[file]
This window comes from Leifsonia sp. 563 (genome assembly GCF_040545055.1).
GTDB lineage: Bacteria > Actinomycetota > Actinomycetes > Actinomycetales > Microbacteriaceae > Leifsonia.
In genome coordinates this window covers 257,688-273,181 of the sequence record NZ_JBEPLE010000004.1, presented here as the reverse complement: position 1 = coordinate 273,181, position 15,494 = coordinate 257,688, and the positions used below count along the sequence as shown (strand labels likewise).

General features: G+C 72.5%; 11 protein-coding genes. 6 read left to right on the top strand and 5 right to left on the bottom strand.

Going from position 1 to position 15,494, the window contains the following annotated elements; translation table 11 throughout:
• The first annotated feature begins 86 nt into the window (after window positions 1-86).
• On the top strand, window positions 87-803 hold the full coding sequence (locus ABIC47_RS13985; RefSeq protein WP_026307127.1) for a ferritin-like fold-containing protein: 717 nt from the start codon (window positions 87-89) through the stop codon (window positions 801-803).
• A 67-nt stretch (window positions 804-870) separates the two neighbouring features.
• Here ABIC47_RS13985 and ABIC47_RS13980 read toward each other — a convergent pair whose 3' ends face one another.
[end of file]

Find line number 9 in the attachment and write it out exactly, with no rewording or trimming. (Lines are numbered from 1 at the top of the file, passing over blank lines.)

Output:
• Here ABIC47_RS13985 and ABIC47_RS13980 read toward each other — a convergent pair whose 3' ends face one another.